In the living room, the tree is the focal point, itself wearing about 1,000 bulbs. Every year the family adds new ornaments to a cherished collection. The children each receive a sterling-silver or hand-blown glass ornament that relates to the year. For example, last year a silver ball painted with a Puget Sound ferry represents the time the Kaplans spent at their house on Whidbey Island. Karmann's goal is that the kids leave home with "memories they can hang on their own trees."

On top of the tree sits another personal story: Twelve years ago, Rich's mother, a doll maker in California, made the cloth and porcelain angel.

The family's Christmas stockings hang by the chimney with care, thanks to a set of four pewter flower pots. Karmann fills each pot with a small evergreen such as cypress or holly that will be planted in the yard, come January. Inside and outside meet once again.
 
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Every year the children receive new ornaments that symbolize the family's year. Here a Puget Sound ferry reminds the Kaplans of good times spent at their house on Whidbey Island. They have a fondness for sterling silver ornaments, which their two golden retrievers can't break.
For years the Kaplans have collected large, free-standing figures made of pine wood, such as a 30-inch-tall snowman and a Santa Claus. These cheery characters greet visitors at the front door. "We've found them anywhere from Miller-Pollard Interiors, where I get my artificial greens, to craft shows in San Luis Obispo, California," Karmann said. "I like them because each is hand-painted and unique, and they store well flat."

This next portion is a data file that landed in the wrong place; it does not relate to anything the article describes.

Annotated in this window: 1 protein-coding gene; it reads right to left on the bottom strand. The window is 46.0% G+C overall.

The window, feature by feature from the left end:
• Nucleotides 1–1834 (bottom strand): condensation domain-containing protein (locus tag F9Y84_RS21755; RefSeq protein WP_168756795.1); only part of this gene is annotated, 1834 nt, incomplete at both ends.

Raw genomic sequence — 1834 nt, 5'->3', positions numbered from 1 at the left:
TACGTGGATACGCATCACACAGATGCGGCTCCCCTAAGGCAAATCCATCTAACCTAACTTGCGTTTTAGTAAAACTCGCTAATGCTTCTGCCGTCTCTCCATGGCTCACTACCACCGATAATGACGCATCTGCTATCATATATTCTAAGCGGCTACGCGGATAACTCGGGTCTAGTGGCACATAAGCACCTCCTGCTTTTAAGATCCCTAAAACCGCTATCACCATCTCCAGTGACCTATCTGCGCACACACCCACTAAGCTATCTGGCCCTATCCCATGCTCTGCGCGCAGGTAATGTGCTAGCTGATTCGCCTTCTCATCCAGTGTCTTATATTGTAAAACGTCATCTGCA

Another collection harkens back to the 1970s when Karmann's oldest daughter (Nichole) danced in the Pacific Northwest Ballet's "Nutcracker." Ever since, the family has snatched up German nutcracker figures. The set of eight nutcrackers ranges from the traditional soldier to the Ghost of Christmas Present from Charles Dickens' "A Christmas Carol," a play the family enjoys annually at ACT Theater.
 
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The family's stockings hang from pewter flower pots on the mantel. The Italian cypress trees were chosen so they could be planted outdoors come January.
Karmann skillfully blends past and present, inside and out. As the poet e.e. cummings says, " ... placing carefully there a strange thing and a known thing here ... and without breaking anything."

Halls decked thusly, the Kaplans open their home to friends and neighbors for an annual holiday party. Guests enjoy catered food and an open bar surrounded by the special decorations Karmann has chosen for the year. A crackling fire glows downstairs while a fire pit outside warms the more adventurous. In this season of generosity and hope, the Kaplans invite guests to bring nonperishable foods to benefit the hunger-relief agency Northwest Harvest.

On every other day, the children have their own party. A pot of spiced cider brews on the stove; the inviting smell of apples and cinnamon greets the kids when they and their friends return from school. A self-proclaimed Christmas-cookie fan, Karmann makes "melt-in-your-mouth" fudge and other sweet treats during the season. Carols are played either from CDs or in person: Matthew plays clarinet in the Roosevelt band and Lauren plays the violin. It's a wonder the whole neighborhood doesn't camp out here all winter long.

Catherine M. Allchin is a Seattle free-lance writer. Mike Siegel is a Seattle Times staff photographer.